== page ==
Videomaker – Learn video production and editing, camera reviews › Forums › Technique › Production Gear › MiniDV Tape transfer
- This topic has 4 replies, 1 voice, and was last updated 12 years, 4 months ago by Anonymous.
- October 6, 2007 at 8:32 AM #43608AnonymousInactive
Does anyone know of a device that will transfer mini DV cassette footage to a computer? I don’t want to wear out my camera heads prematurely by uploading footage straight from the camera.
- October 6, 2007 at 7:10 PM #182860jetsonParticipant
It’s been mentioned here before that the cost of a mini-dv deck is usually not worth the value it brings (unless you do a ton of importing I guess.) The suggestion is to buy a low end mini-dv camera and use it as a deck. Much cheaper, and no wear and tear on your regular cam.
- October 7, 2007 at 12:05 AM #182861DaveArthurParticipant
You might look on eBay for a non-working camera, or do a search for "miniDV needs repair." It is not unusual for the imaging electronics to go out on a camera while the playback portions will still work fine. It is so expensive to repair these cameras that they have little or no value.
Look through the descriptions for a good camera that still plays back but will no longer create a good image. You might be able to get a compact and inexpensive miniDV deck out of it.
- May 13, 2008 at 5:38 PM #182862AnonymousInactive
Without naming my company’s name i do a TON of video importing. I am talking in the neighborhood of about 20 hours a day min. I have four stations set up and we purchased 4 JVC BR-DV3000U. They have a small footprint in relative size and accept DVCAM and MiniDV in both NTSC and PAL. If you would have go that route. At the time we purchased them for $1500 each with a Mack Warranty for $130 each. These were bought at B+H PhotoVideo.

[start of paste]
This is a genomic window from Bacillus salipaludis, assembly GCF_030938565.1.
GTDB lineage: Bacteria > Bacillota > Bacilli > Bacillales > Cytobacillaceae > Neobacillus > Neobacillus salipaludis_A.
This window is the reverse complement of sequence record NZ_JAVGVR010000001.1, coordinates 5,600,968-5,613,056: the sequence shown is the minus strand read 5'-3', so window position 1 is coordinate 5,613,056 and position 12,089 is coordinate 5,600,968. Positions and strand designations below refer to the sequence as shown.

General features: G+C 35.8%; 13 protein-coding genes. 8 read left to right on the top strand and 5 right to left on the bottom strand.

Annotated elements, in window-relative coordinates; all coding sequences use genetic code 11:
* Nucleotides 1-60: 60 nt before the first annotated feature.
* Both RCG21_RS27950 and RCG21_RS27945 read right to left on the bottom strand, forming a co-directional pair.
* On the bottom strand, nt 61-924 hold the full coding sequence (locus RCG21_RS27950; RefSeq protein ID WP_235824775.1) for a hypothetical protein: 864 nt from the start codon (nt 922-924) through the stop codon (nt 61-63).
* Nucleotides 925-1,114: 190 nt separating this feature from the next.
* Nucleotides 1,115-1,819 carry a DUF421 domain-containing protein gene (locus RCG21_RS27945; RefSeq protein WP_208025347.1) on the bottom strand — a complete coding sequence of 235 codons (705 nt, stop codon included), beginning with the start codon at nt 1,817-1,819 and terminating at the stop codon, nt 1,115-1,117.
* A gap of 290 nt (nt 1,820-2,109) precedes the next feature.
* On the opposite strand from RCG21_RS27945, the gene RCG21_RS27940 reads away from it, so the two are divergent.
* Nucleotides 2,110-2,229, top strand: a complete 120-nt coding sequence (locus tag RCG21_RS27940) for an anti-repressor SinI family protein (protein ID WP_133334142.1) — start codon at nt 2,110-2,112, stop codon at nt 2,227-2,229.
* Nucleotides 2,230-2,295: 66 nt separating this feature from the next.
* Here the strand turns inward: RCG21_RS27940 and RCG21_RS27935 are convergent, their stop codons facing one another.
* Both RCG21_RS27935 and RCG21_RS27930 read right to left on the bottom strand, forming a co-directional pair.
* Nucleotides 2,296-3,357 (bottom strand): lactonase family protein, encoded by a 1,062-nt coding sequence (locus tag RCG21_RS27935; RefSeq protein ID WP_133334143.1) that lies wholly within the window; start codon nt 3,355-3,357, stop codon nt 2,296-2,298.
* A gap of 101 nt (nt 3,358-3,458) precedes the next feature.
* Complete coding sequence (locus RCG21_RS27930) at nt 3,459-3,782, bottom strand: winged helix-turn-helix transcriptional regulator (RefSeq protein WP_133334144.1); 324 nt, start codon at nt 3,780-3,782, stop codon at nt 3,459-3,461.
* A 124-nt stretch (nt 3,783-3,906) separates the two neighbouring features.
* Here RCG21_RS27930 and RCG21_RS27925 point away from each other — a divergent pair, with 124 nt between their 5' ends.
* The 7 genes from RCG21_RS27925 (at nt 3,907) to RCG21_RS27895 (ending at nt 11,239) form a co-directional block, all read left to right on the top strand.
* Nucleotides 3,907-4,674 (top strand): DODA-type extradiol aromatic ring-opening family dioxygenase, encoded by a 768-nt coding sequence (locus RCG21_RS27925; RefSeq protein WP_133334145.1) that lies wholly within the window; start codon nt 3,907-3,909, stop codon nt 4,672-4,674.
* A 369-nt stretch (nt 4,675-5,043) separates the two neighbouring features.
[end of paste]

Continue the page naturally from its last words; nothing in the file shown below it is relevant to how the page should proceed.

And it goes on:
They are tough and rugged machines in the almost after 2 years i have used the warranty on atleast 3 machines. But then i pack it up and drop a check in it for $20 with a return printout from Mack. And these are the only fees i have ever paid to them.
They have several options on the machine to show times and other information of your choosing.
BTW i think they are rack mountable they have several screw holes on the side.
They output on Firewire, S-Video and composite. We use the firewire and run these into a Creative Labs XFI Video Blasters.
I use the Video Blasters because using their software VidCap it is easy to use capture. The box is technically doing the encoding. This one of only video capture boxes that support MPEG2, MPEG1 and DV, but its selling point is that it will keep video / audio sync even past 2 hours, not an easy trick. At the time the ran about $200 and have several in / outs and volume controls.
But sadly they are no longer supported by Creative and i cannot find the XFI versions. I have a standard Video Blaster version too but i feel the audio is not quite as good.
- June 23, 2008 at 3:35 AM #182863AnonymousGuest
You have already received some very good advice. I myself used to use a small inexpensive Mini DV camera for capturing but when my volume of work increased I opted for something more robust. I bought the Sony Walkman GV-HD700 which can also play the HDV format. It cost $1200.00 at B&H. I am happy with it and can recommend it whoeheartedly. The only problem is that capturing to the computer takes so long!!!
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